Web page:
For decades, scientists believed that a spine with multiple segments was an exclusive feature of land-dwelling animals. But the discovery of the same anatomical feature in a 345-million-year-old eel suggests that this complex anatomy arose separately from and perhaps before the first species to walk on land.
Tarrasius problematicus was an eel-like fish that lived in shallow bodies of water in what is now Scotland, in the Carboniferous period between 359 million and 318 million years ago. Like many fish, Tarrasius was thought to have a vertebral column divided simply into body and tail segments. But in a new description of Tarrasius published in Proceedings of the Royal Society B, Lauren Sallan describes a five-segment column much more similar to the spinal anatomy of land-dwelling animals called tetrapods, including humans.
The surprising find argues against a common assumption paleontologists use to determine from fossils whether an ancient species lived on land or in water.
"It's the last trait to fall," said Sallan, a graduate student in the Program in Integrative Biology at the University of Chicago Biological Sciences. "First, limbs were thought to show that a species was on land and walking, and now the vertebral morphology doesn't mean that they're on land either. So a lot of the things we associate with tetrapods actually arose first in fishes, and this is another example of that."
Tetrapods, which include the first species to walk on land as well as all modern mammals, reptiles, birds and humans, possess vertebrae organized into five distinct segments. From head to tail, the spinal vertebrae can be categorized into cervical, thoracic, lumbar, sacral and caudal sections, each with its own characteristic anatomy.
By contrast, fish vertebrae are typically categorized anatomically into two segments: caudal and pre-caudal. But the spinal column of Tarrasius shows a complexity more like that seen in tetrapods, with five segments separated by abrupt transitions.
"The morphology is just completely different in each series of vertebrae," Sallan said. "Like a tetrapod, you can tell which segment you're looking at from the basic morphology."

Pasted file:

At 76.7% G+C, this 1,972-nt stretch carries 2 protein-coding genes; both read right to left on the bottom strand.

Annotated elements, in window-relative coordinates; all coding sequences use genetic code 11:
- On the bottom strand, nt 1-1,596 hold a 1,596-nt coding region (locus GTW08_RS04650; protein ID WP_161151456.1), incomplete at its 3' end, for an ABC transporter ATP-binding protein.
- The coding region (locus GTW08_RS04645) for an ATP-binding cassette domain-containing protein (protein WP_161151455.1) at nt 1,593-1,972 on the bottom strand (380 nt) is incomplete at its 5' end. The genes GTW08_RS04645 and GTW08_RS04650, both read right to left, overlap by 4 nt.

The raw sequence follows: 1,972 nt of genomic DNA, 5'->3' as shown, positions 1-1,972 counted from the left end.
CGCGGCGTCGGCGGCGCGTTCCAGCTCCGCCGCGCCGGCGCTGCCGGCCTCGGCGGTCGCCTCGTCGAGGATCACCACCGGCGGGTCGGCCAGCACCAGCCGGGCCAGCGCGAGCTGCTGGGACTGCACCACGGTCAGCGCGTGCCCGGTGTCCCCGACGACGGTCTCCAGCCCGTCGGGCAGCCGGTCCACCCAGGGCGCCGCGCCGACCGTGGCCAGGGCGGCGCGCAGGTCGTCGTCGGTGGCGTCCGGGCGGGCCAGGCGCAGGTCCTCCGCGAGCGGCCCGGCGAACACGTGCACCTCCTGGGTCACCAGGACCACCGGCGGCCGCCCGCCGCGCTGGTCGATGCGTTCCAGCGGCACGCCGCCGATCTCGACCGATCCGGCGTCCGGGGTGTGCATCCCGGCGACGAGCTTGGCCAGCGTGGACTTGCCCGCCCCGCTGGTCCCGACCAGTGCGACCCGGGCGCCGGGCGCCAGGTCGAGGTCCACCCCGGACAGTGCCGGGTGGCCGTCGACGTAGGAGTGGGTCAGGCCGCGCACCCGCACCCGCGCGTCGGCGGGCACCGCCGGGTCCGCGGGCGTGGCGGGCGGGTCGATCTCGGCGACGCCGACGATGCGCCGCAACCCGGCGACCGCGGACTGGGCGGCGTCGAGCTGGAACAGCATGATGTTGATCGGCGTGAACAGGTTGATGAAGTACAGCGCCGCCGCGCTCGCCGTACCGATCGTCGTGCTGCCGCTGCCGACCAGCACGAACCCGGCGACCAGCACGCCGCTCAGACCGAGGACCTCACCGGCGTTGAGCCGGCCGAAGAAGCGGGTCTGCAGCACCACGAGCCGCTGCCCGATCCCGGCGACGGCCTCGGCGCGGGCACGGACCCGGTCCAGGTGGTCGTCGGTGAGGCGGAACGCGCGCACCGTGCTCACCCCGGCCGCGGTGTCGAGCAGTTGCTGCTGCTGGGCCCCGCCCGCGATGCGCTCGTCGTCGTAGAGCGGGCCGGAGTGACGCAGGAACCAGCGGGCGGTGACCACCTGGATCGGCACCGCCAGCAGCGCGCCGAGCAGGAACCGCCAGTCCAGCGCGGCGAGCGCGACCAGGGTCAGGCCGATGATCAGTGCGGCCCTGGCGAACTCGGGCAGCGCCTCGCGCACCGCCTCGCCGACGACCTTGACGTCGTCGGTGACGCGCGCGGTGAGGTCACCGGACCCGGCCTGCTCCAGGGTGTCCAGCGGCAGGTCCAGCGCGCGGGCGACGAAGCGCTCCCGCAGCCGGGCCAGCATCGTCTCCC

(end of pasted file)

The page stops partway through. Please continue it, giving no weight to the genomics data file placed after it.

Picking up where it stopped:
When Sallan began her research on Tarrasius, she wasn't looking for an unusual spine, but rather how the species fit evolutionarily among other early ray-finned fishes. While examining undescribed fossils at the National Museums Scotland in Edinburgh, Sallan found some unexpected features. Instead of the flexible notochord characteristic of most ancient fish species, Tarrasius possessed heavy vertebral bones organized into five anatomically distinct sections.
Armed with this new anatomical information, Sallan re-examined many other fossils of the species and detected evidence for spinal complexity that researchers previously had missed.
"This was in a different museum from where most of the specimens are, and previous workers had just been looking at the same fossils over and over," Sallan said. "It's basically an issue of finding what you expect to be there instead of what's actually there."
The appearance of tetrapod-like spinal organization in a ray-finned fish shatters the presumed relationship between complex vertebral anatomy and both walking and terrestriality. The eel-like Tarrasius possessed no hind fins and a long dorsal fin, indicating it used its surprisingly intricate spinal column for swimming, not walking. And while Tarrasius lived several million years after the first tetrapods with hands and feet, the discovery of these spinal features in a fish species confirms that this anatomy can evolve separate from the evolution of walking behavior.
"You can't use this trait to say that something was definitely on land or to identify a tetrapod, which is the way it is used in the field now," Sallan said.
Instead, the commonalities suggest that similar environments or other selective pressures may produce convergent evolution of this complex spinal organization. It also questions whether tetrapod-like expression of a family of factors responsible for body patterning the Hox genes is ancestral for both vertebrates and fishes, or truly essential for the development of these spinal segments. Since most knowledge about the relationship between Hox genes and body pattern development is based on genetic studies of modern tetrapods, the new finding emphasizes the need for more testing in fish species.
"Part of the problem is that the Hox expression data is available only for a few model organisms," Sallan said. "What's really needed is some expression data from other ray-finned fishes and tetrapods, things that are not mouse and chick and zebrafish. We need to try to get the full diversity of Hox expression."
It's also unclear how Tarrasius used its unexpectedly intricate spinal column in its daily life. Sallan speculates that the bony vertebrae may have been useful in propelling the fish's body during fast swimming, similar to the stiff vertebrae of modern marlins.
"I think it must help with stiffening the body, because the tail is so flexible," Sallan said. "If you look at the general shape, it's more like a tadpole or an early tetrapod, so it might just function to hold the body steady because the tail is flapping."
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The paper, "Tetrapod-like axial regionalization in an early ray-finned fish," will be published May 23 by Proceedings of the Royal Society B.